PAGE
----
Ernie Ball Music Man is well known for developing outstanding artist models that feature entirely new designs and distinctive, original body shapes.
Recently, Music Man has taken a slightly different approach with a new breed of artist models by collaborating with guitarists on modified designs of the company’s existing classic-inspired Cutlass and StingRay guitars.
The artists involved with these models are not the usual obvious guitar heroes commonly touted within the musicians’ community but rather highly talented players with original ideas who have somewhat flown under the radar.
That spirit of originality is reflected in the Cutlass model designed by country phenom Hunter Hayes, the minimalist StingRay by punk/alternative guitarist Stephen Egerton (Descendents, All) and the stripped-down-but-versatile stereo-capable humbucker/single-coil StingRay by Dustin Kensrue of post-hardcore heroes Thrice.
The new Cutlass 6- and 7-string models designed with Jason Richardson – known for his highly technical progressive metal playing as a solo artist and with Born of Osiris and All That Remains – represent possibly the most radical interpretations of the Cutlass model yet, with the introduction of a 7-string model and departures like a wider, flatter neck with 24 frets instead of 22 and fancier materials and construction for both.
Comparing the standard Music Man Cutlass to the Jason Richardson model is like the difference between a stock 1932 Ford Deluxe 3-window coupe and a Roy Brizio deuce coupe street rod. Both do share an overall common vibe, but the latter is certainly more sleek, modern and high-performance.
From the front the Jason Richardson Cutlass 6-string shares
the same body shape and distinctive long 4×2 headstock of the standard Cutlass model, but from there on the departures come fast and furious.
The lightweight alder body with buckeye burl top is rendered even more lightweight by slim contours on the back of both cutaway horns, with the lower horn providing completely unrestricted access to the uppermost frets.
Our example had a Rorschach Red high-gloss, transparent red buckeye burl top with a natural flame maple binding, but the model is also available with a satin finished, natural buckeye burl top with a thin black burst.
The Richardson also dispenses with the Cutlass model’s pickguard in favor of top-mounted pickups in an HH configuration (not the standard HSS or SSS) and rear-mounted controls, giving the model high-end, custom appeal.
The five-screw/sculpted joint bolt-on neck design is also refined, featuring a 1 11/16-inch nut width that’s about 2mm wider than before and a 15-inch radius that is flatter than the standard 10-inch radius.
While the Richardson still has a 25 ½-inch scale length, it has 24 medium jumbo stainless steel frets instead of 22. The neck is crafted from roasted figured maple with a gunstock oil and hand-rubbed special wax blend and features an ebony fingerboard with dot inlays.
Electronics consist of a pair of Music Man Custom high-output humbucking pickups with ceramic magnets, a 25k ohm push/push master volume control with a custom Music Man “active” buffered output preamp with silent circuit (that’s always engaged, and the volume push/push toggles between a +20dB boost and no boost), a 500k push/push master tone control with coil-splitting function, .022uf tone capacitor and three-way “fat bat” pickup selector toggle switch.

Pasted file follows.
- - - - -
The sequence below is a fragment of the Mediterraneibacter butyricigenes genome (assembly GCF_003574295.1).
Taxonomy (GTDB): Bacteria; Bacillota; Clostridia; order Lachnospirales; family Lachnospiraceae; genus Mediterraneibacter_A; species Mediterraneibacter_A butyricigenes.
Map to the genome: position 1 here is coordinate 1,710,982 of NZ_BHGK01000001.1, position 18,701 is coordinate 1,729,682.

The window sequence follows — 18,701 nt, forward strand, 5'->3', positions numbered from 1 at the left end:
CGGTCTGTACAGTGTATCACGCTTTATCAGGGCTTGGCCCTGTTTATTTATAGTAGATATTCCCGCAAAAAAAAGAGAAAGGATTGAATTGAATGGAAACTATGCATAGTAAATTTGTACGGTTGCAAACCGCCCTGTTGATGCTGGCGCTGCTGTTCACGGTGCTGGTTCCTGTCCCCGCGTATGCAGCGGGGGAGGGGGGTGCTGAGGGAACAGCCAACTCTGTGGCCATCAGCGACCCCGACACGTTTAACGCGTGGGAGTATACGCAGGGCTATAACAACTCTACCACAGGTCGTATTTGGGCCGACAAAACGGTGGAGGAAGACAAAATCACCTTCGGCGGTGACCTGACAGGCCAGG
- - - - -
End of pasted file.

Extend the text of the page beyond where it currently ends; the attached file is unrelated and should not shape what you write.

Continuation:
The control cavity is shielded with graphite acrylic resin and an aluminum control cover to minimize noise and interference. The hardware is gold plated and includes a Custom Music Man floating non-locking tremolo with hardened steel saddles, knurled metal knobs and Schaller M6-IND locking tuners.
The three-way toggle and coil-splitting switches provide a surprisingly wide variety of tones. The neck and bridge positions each provide either full humbucker (series) or the outer single coil when the tone control’s split function is engaged.
Instead of the usual dual-humbucker setting, the middle (both) position engages the inner single coils of the neck and bridge pickups to produce Strat-like “in between” tone. This enables the Richardson to deliver a versatile variety of full
humbucker and Strat-style single coil tones.
Note that we would argue that the output is hot – even with the gain boost disengaged the pickups generated overdrive grit with my Friedman Pink Taco at its lowest gain setting, which is usually clean with other guitars.
The tone gets considerably bigger, fatter and wilder with the boost engaged, but thanks to the bright, lively tone courtesy of the ceramic magnet design, we found that individual notes remain clear, dynamic and nicely distinct.
To sum up, then, the construction is pretty flawless and the playability is as comfortable as a velvet track suit on a mild spring day. There’s a simpler way of putting it: it’s a Music Man – enough said.
- PRICE: $3,499 / £3,699 (hard case included)
- MADE IN: USA
- BODY: Alder with buckeye-burl top
- NECK: Roasted figured maple with 5-screw bolt-on joint
- NUT WIDTH: 1.692”, black Melamine
- SCALE LENGTH: 25.5”
- FRETBOARD: Ebony, 15” radius. White dot position markers
- FRETS: 24 stainless-steel
- TUNERS: Schaller M6-IND locking
- BRIDGE: Music Man Custom Floating Tremolo
- PICKUPS: Two Music Man Custom Humbuckers
- CONTROLS: Master volume with push/push gain boost, master tone with push/push coil-tap, 3-way toggle switch
- EXTRAS: Active boost circuit with 20dB gain. Silent Circuit eliminates hum. 500 hours of 9-volt battery life
- WEIGHT: 7.3 lbs (as tested)
- CONTACT: Ernie Ball Music Man